Jennifer De Jesus is a student in the Macaulay Honors College at Hunter and an avid movie watcher. She is also an employee of the Health Professions Education Center, which has one of the largest collection of health films in the New York City area.
Brought to us by NOVA, this film, Dying to Be Thin, explores the gravity of two eating disorders, bulimia and anorexia, which have reached epidemic levels in America. According to the National Association of Anorexia Nervosa and Associated Disorders, twenty-four million people suffer with an eating disorder. Through multiple personal accounts, this film emphasizes that anorexia and bulimia afflict both women and men; as well as the dire health consequences on the human body.
The first story the viewer encounters is about a sixteen year old named Randy Meyers, an athlete who died of anorexia. Randy’s story is just one out of many boys, athletes in particular, pressured to fit into certain weight classes or body types. Then there is the story of twins, Kate and Andy, which would ritualize vomiting during their college years. Lastly, there is the story of Rene, a flight attendant, who became anorexic because of the derision of her coworkers and passengers. Fortunately for Rene, she researched potential health hazards—damage to the heart, erosion of teeth and gums, kidney problems, intestinal ulcers, insomnia, memory loss—and got help.
One of the important points of this film is that anorexia or bulimia is not always related to food or body image. Some anorexics and bulimics acquire eating disorders because of a traumatic childhood: sexual and physical abuse, living with an alcoholic parent, or an excessively controlling parent. Because of this upbringing, anorexics/bulimics gain control of their lives, by starving, binging or vomiting. Then there are other bulimics/anorexics which have Body Dysmorphic Disorder, a psychological disorder in which the affected person is excessively concerned about a perceived defect in his or her physical features.
Body Dsymorphic Disorder is constantly being reinforced by the $59.7 billion diet industry. It is this very same industry that profits every time an anorexic, like Andy, consumes 25 diet pills a day, drinks 3 to 4 hunger suppressant drinks a day, or constantly buys the latest exercise equipment. But the diet industry is not the only one to blame, after all it exists because of a high demand, the media also plays a tremendous role in shaping ideas of beauty. This can be seen throughout history, as different traits fell in and out of fashion: excessively pale skin of the Elizabethan era to the slender flapper of the 1920s to the voluptuous, (size 12) Marilyn Monroe. This “beauty pressure” not only applies to women, whom currently strive for a thin waist and a large bust, but also to men, who strive to be tall and muscular. Even worse is the fact that this pressure is spreading outside the US, and through the Western media influences other countries. Brazil, for example, was a country proud of curvier women, but recently this pride has disappeared and Brazil now consumes the most diet pills in the world.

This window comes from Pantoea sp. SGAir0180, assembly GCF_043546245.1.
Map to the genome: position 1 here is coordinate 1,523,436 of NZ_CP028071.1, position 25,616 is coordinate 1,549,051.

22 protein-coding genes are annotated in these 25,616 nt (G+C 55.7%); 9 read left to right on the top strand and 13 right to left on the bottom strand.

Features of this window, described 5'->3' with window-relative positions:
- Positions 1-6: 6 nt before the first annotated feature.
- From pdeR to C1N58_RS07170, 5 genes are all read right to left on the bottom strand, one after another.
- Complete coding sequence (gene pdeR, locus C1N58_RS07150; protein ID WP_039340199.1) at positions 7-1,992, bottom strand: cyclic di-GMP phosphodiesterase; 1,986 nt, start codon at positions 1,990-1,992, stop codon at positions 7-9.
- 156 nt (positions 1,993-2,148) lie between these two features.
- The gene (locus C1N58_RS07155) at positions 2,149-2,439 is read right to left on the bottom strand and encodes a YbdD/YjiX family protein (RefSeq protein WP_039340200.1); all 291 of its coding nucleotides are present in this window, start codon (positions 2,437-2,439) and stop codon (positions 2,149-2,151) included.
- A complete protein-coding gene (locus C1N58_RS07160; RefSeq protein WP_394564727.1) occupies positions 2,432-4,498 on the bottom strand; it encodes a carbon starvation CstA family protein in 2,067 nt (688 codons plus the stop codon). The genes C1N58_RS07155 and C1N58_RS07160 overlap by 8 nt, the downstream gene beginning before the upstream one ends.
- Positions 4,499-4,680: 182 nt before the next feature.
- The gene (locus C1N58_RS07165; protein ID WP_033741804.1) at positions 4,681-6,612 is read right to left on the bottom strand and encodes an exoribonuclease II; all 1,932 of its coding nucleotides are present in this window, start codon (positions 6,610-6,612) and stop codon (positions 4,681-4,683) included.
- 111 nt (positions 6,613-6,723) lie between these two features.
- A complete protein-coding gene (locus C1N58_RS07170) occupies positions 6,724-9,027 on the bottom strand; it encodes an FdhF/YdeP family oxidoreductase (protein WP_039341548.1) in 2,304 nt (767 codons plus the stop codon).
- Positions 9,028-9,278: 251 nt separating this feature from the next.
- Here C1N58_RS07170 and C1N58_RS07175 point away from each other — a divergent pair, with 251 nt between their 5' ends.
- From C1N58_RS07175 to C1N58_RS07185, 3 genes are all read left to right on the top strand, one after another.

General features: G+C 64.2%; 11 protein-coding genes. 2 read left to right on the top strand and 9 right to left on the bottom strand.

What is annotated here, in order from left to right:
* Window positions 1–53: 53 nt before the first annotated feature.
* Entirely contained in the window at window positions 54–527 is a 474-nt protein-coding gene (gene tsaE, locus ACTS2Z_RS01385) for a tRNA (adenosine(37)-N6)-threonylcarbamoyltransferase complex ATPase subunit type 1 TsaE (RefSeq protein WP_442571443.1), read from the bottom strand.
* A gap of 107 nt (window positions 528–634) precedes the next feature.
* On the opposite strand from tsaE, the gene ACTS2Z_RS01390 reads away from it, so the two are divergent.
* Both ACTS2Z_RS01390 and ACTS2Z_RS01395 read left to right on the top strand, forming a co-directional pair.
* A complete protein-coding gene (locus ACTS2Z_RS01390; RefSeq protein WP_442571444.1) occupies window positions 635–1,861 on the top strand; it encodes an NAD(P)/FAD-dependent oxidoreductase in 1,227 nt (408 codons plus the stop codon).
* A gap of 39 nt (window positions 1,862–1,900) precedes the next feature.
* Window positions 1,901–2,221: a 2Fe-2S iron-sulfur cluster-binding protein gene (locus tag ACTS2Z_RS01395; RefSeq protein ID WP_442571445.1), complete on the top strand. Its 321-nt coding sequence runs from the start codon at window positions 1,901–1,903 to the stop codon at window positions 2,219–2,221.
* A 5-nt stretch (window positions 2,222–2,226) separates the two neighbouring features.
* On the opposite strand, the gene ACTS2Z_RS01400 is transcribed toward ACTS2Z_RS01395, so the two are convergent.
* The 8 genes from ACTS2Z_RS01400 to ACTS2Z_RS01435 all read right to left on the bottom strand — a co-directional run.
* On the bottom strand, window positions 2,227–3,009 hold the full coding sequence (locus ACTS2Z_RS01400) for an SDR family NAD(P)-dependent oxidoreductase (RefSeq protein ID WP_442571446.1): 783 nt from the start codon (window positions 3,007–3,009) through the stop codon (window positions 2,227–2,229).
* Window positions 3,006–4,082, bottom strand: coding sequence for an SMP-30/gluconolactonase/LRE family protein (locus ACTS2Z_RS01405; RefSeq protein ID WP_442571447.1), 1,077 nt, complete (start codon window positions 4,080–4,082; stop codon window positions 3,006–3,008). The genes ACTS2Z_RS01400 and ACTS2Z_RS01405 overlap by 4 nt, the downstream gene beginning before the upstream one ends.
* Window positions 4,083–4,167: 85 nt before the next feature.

Thankfully there is now a backlash to standard ideas of beauty in the mainstream media. In 2006, after the death of four models, underweight models were banned from the Madrid’s Fashion Week; an attempt to portray healthy images in fashion. Another popular campaign is Dove’s Campaign for Real Beauty. Through videos and commercials, Dove is attempting to change what people view as beautiful. Their first commercial, “Evolution”, focuses on the way Photoshop is used to create advertisement, distorting the image of real achievable beauty. Their other video “Onslaught” portrays a young girl bombarded with images of women in the media, and ends with the message “talk to your daughter, before the media does”. With a changing perception of the range beauty can be, one can only hope that a more accepting culture of beauty will decrease the pressure to be thin, leading many into bulimia and anorexia.